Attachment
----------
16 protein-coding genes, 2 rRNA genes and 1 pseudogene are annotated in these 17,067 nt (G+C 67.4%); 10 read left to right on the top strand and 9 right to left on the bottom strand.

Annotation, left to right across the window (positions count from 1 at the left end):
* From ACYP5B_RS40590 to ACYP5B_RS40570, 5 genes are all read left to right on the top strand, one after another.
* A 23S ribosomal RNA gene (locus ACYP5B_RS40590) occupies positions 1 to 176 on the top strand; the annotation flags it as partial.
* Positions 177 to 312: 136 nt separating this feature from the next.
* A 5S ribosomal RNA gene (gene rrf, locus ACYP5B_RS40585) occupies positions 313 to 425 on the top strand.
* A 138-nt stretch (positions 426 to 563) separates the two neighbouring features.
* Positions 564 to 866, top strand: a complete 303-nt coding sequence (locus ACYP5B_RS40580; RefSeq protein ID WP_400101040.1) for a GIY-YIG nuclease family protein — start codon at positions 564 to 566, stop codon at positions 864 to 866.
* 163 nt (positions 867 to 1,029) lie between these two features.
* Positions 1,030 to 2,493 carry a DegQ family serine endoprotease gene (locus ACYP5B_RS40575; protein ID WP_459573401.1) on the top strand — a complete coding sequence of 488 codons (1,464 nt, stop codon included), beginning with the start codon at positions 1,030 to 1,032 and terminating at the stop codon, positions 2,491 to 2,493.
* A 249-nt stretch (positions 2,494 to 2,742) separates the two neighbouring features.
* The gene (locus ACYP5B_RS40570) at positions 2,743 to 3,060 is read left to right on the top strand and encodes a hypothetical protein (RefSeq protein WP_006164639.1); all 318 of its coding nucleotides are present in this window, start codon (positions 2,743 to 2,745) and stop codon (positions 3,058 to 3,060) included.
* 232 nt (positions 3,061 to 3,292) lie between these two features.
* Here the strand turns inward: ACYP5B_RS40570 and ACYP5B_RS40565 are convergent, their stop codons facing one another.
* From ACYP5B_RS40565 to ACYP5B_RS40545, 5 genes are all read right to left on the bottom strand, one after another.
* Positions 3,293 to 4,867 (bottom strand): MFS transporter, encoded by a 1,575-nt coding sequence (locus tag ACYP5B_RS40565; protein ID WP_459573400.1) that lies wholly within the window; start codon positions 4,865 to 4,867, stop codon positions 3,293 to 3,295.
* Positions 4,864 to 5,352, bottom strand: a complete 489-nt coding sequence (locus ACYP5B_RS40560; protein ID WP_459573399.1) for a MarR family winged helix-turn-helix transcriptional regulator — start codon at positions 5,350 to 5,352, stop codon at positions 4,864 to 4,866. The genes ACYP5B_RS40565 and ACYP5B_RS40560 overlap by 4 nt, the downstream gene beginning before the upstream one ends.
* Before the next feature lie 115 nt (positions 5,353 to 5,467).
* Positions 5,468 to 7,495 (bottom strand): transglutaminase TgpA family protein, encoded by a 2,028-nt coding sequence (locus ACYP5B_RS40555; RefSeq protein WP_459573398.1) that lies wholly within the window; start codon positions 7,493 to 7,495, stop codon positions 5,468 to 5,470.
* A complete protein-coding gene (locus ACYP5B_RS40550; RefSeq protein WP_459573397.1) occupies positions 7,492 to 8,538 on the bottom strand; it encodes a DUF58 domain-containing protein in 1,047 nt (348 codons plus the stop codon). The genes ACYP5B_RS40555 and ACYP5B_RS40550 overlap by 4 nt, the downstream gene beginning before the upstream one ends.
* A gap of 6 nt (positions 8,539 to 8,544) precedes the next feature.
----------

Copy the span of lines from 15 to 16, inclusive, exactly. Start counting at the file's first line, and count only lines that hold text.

* From ACYP5B_RS40565 to ACYP5B_RS40545, 5 genes are all read right to left on the bottom strand, one after another.
* Positions 3,293 to 4,867 (bottom strand): MFS transporter, encoded by a 1,575-nt coding sequence (locus tag ACYP5B_RS40565; protein ID WP_459573400.1) that lies wholly within the window; start codon positions 4,865 to 4,867, stop codon positions 3,293 to 3,295.